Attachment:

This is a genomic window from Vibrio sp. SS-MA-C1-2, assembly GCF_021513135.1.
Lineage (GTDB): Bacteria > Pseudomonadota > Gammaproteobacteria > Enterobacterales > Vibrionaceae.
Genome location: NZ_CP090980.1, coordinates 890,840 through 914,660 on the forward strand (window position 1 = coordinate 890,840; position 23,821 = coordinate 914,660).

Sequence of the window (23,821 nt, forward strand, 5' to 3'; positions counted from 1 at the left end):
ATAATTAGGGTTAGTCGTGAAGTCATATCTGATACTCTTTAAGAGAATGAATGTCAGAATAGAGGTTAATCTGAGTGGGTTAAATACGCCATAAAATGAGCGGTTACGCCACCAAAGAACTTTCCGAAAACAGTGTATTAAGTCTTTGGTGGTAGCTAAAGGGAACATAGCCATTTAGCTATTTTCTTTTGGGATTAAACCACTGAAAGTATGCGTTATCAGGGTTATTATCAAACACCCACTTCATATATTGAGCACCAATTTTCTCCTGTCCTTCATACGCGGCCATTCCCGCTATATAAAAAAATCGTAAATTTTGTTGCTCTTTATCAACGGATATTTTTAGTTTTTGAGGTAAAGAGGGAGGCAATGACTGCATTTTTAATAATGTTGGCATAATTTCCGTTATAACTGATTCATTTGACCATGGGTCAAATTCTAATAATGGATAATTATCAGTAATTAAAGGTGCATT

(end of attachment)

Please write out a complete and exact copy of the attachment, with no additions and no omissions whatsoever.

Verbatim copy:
This is a genomic window from Vibrio sp. SS-MA-C1-2, assembly GCF_021513135.1.
Lineage (GTDB): Bacteria > Pseudomonadota > Gammaproteobacteria > Enterobacterales > Vibrionaceae.
Genome location: NZ_CP090980.1, coordinates 890,840 through 914,660 on the forward strand (window position 1 = coordinate 890,840; position 23,821 = coordinate 914,660).

Sequence of the window (23,821 nt, forward strand, 5' to 3'; positions counted from 1 at the left end):
ATAATTAGGGTTAGTCGTGAAGTCATATCTGATACTCTTTAAGAGAATGAATGTCAGAATAGAGGTTAATCTGAGTGGGTTAAATACGCCATAAAATGAGCGGTTACGCCACCAAAGAACTTTCCGAAAACAGTGTATTAAGTCTTTGGTGGTAGCTAAAGGGAACATAGCCATTTAGCTATTTTCTTTTGGGATTAAACCACTGAAAGTATGCGTTATCAGGGTTATTATCAAACACCCACTTCATATATTGAGCACCAATTTTCTCCTGTCCTTCATACGCGGCCATTCCCGCTATATAAAAAAATCGTAAATTTTGTTGCTCTTTATCAACGGATATTTTTAGTTTTTGAGGTAAAGAGGGAGGCAATGACTGCATTTTTAATAATGTTGGCATAATTTCCGTTATAACTGATTCATTTGACCATGGGTCAAATTCTAATAATGGATAATTATCAGTAATTAAAGGTGCATT